Delaware has been required to stop no-excuse mail-in voting after a judge ruled the practice unconstitutional.
Vice Chancellor Nathan Cook’s ruling blocks Senate Bill 320, which was passed by the state legislature in June. Governor John Carney signed the policy into law on July 22.
The law allowed any registered Delaware voter to vote in the November general election via a mail-in ballot which had to be requested from the Department of Elections. Voters were permitted to use mail-in ballots during the 2020 election while Delaware was under a State of Emergency declaration.
SB 320 formally installed mail-in voting as an option under any circumstances.
Republican lawmakers expressed concern about the law, which they said conflicted with Article V, Section 4A of the state constitution, which states that vote-by-mail is only allowed under the absentee process. Delaware only permits voters to be granted an absentee ballot when they cannot appear at their polling place.
Cook, who serves on the Delaware Court of Chancery, issued an injunction on Sept. 14. In his 87-page opinion, he found that permitting mail-in voting during the general election “will result in the dilution of constitutional votes with unconstitutional votes.”
“If I were to not enjoin the Vote-by-Mail Statute, then the courts would be faced with the impossible task of ‘unscrambling the eggs’ of an election undermined by unconstitutional votes,” Cook wrote. “Given these considerations, Plaintiffs will suffer irreparable injury if the Vote-by-Mail Statute is not enjoined and doing so is necessary in the interests of justice.”
“Furthermore, the fact that votes will be cast under this unconstitutional law means that the election will not be conducted in strict accordance with our Constitution,” he added.
The injunction does not alter voting in the state’s primary elections, per DelawareLive.
“This week’s ruling only confirms what our legal team had been advising all along. To allow for vote-by-mail in Delaware, the legislature would have to amend the state constitution,” said House Minority Leader Danny Short in a statement to WMDT. “The only way to amend the constitution is to pass legislation by a two-thirds majority vote in both legislative chambers in two consecutive General Assemblies.”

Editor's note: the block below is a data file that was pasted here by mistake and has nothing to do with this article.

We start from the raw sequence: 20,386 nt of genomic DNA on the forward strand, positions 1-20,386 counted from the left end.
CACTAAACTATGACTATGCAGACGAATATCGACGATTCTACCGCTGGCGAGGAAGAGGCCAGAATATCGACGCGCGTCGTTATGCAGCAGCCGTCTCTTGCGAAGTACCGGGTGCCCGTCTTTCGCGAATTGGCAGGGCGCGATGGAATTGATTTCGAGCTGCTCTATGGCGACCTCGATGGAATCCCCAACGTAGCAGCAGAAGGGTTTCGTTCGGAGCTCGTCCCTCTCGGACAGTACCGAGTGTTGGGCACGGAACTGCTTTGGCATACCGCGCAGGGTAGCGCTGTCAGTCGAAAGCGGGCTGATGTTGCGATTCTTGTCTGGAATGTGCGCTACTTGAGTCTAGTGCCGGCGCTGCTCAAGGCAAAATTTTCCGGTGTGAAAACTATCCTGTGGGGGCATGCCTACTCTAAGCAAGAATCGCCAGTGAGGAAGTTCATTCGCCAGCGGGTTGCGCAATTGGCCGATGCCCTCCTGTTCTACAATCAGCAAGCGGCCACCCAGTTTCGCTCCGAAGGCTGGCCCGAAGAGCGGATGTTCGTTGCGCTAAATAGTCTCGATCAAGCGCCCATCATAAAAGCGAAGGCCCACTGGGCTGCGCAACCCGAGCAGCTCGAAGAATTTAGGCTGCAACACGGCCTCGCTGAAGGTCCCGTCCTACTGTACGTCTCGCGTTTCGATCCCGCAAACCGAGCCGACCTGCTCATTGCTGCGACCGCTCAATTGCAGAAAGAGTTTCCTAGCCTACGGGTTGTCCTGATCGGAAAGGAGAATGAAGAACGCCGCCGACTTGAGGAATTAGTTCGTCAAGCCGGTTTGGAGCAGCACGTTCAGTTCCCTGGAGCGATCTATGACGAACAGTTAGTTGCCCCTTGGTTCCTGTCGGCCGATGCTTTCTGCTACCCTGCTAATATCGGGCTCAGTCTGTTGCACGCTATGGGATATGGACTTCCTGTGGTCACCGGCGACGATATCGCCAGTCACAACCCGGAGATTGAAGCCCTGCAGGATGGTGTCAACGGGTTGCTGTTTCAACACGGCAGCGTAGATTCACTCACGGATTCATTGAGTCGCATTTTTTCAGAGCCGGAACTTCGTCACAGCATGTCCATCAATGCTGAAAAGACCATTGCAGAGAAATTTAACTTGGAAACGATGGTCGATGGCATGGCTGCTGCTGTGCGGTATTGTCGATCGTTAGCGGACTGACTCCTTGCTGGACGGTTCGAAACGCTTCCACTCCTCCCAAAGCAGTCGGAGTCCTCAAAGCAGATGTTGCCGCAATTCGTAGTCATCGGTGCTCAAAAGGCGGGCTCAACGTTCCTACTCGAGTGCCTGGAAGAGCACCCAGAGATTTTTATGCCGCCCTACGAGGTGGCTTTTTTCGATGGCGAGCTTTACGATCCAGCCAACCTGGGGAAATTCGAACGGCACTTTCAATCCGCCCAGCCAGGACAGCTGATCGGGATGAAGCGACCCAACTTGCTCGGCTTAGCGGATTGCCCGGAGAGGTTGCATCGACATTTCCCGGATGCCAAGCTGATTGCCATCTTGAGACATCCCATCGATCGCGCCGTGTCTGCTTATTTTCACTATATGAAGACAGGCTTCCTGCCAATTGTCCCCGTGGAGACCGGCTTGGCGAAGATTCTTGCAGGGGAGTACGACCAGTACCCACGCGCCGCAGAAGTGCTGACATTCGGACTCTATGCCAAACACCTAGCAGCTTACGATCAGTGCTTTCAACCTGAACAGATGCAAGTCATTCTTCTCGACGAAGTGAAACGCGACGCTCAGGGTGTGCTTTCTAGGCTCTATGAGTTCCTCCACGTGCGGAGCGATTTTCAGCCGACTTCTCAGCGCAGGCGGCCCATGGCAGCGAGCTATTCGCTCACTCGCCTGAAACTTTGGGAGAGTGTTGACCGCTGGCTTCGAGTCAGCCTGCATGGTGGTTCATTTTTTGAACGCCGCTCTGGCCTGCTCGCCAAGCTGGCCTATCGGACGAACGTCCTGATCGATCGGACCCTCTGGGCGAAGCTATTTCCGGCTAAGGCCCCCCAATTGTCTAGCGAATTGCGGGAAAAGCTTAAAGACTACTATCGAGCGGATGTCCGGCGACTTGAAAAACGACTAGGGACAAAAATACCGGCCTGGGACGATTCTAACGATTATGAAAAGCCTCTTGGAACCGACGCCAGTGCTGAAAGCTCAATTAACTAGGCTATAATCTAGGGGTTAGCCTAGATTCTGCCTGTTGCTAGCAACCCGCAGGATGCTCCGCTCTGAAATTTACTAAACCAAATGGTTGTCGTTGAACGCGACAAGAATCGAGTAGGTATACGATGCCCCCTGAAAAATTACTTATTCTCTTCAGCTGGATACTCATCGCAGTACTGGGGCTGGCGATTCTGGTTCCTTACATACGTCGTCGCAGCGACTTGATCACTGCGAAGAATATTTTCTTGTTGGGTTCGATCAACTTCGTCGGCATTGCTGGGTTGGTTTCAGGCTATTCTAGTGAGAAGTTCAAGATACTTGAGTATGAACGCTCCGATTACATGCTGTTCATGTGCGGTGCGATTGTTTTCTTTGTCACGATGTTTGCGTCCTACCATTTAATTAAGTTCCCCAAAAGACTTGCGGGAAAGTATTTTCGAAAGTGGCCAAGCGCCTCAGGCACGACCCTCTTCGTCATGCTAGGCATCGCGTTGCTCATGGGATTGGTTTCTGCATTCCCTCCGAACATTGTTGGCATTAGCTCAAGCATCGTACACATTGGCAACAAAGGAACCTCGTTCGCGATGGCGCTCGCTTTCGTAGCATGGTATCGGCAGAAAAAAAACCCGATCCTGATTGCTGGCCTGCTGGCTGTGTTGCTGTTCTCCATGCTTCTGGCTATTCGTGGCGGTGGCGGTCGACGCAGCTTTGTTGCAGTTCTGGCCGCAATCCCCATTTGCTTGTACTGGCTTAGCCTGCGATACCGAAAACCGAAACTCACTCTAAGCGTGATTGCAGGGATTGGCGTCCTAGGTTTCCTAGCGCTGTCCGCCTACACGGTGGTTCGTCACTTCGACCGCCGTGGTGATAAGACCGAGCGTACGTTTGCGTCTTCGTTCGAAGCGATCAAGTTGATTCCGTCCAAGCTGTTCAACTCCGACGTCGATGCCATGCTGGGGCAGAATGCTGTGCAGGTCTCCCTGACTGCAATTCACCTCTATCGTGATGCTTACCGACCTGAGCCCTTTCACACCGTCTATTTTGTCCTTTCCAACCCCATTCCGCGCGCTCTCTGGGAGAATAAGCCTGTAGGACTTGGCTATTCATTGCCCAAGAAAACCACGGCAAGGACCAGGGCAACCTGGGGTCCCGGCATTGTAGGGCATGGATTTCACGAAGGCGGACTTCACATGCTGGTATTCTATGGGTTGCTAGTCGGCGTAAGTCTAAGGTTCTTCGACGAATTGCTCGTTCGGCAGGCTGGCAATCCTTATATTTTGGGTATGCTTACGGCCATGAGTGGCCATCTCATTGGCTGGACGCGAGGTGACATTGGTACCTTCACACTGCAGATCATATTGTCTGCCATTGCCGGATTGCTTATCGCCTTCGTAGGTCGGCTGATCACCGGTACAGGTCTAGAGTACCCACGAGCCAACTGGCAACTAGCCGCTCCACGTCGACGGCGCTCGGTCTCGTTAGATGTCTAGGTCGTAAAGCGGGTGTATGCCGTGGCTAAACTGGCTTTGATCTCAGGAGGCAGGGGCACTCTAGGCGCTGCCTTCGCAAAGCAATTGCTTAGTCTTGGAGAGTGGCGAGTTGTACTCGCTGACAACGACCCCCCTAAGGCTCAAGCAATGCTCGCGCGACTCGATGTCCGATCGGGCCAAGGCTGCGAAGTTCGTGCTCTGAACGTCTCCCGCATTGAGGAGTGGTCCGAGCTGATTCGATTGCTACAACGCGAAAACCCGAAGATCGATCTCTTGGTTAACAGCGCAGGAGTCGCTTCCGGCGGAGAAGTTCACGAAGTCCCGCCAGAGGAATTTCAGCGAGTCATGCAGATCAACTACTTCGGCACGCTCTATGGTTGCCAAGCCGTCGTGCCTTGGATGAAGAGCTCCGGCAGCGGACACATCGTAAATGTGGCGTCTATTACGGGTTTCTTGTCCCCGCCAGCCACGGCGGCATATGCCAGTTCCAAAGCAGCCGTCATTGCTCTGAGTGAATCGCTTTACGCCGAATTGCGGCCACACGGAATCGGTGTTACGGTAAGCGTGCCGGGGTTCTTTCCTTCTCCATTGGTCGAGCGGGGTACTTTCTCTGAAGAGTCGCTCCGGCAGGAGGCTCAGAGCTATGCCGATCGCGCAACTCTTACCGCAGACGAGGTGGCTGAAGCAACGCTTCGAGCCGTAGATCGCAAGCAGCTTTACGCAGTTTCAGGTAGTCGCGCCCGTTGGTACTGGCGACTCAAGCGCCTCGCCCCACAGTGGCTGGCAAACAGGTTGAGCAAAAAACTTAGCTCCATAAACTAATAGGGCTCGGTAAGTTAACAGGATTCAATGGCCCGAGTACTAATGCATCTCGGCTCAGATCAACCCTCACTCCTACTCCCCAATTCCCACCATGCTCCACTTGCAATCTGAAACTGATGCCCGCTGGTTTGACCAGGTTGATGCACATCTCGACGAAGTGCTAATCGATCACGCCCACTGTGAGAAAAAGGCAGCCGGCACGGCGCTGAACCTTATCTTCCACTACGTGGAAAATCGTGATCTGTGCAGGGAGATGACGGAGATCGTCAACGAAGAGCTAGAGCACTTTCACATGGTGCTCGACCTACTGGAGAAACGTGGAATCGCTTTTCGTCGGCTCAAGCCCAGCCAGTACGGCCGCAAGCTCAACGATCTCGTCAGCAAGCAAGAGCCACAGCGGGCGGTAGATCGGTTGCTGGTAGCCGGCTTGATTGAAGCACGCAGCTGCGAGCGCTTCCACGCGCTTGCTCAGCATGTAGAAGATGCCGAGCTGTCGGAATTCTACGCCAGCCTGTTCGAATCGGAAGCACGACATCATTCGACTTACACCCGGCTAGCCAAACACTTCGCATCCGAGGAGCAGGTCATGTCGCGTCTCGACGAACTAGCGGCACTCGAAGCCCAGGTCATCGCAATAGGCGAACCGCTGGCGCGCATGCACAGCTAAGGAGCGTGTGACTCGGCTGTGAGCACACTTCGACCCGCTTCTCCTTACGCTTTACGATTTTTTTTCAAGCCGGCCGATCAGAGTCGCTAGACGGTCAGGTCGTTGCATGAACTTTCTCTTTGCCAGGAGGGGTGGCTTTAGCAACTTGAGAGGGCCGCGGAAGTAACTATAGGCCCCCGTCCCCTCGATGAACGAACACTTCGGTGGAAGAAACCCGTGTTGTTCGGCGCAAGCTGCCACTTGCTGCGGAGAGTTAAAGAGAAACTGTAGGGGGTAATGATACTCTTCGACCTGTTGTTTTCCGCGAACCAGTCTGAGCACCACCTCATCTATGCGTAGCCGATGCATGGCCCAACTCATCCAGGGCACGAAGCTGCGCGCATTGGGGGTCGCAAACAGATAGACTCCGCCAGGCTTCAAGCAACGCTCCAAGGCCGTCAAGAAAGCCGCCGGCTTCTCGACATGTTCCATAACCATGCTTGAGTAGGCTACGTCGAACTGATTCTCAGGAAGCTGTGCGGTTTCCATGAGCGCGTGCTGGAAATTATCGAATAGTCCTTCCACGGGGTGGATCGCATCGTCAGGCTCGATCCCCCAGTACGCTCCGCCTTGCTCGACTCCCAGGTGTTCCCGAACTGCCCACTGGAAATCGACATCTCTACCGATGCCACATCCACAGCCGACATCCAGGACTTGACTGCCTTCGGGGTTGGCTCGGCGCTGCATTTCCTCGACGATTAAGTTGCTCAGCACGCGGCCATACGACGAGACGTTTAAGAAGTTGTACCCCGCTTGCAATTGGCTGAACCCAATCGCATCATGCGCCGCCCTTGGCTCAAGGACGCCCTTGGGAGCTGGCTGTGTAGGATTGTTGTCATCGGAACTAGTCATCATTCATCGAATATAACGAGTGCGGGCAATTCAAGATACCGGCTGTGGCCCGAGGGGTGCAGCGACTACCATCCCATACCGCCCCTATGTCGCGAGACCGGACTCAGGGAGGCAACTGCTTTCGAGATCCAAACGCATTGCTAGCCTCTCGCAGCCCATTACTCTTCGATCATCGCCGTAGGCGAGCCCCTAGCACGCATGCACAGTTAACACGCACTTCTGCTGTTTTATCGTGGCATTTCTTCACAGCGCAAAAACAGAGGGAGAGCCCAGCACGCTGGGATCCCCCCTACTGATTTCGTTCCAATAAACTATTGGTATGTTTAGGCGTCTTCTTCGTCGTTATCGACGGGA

Short said Delaware’s “justice system helped to preserve our voting system by striking down the law” which failed to meet the necessary “constitutional threshold” for enforcement.
House Minority Whip Tim Dukes told the outlet that the state constitution’s voting provisions “are there for good reason – to protect against giving the General Assembly broad powers when it comes to crafting new voting laws in whatever fashion legislators see fit.”
“The party in leadership – regardless of whether they are Democrat or Republican – should never have that much power to potentially impact our fair and secure election system,” said Dukes. “This week’s ruling confirmed that the public’s best interest remains at the forefront.”
The Delaware chapter of the American Civil Liberties Union advocated for SB 320, which would have allowed voters to choose between mail-in or in-person voting.
“By passing a universal vote-by-mail option for 2022, Delaware will open a channel for young people, low-income communities, minorities, those without access to transportation or limited schedules, and those with high-risk health conditions to have their voices heard in the upcoming elections,” the organization said in a statement.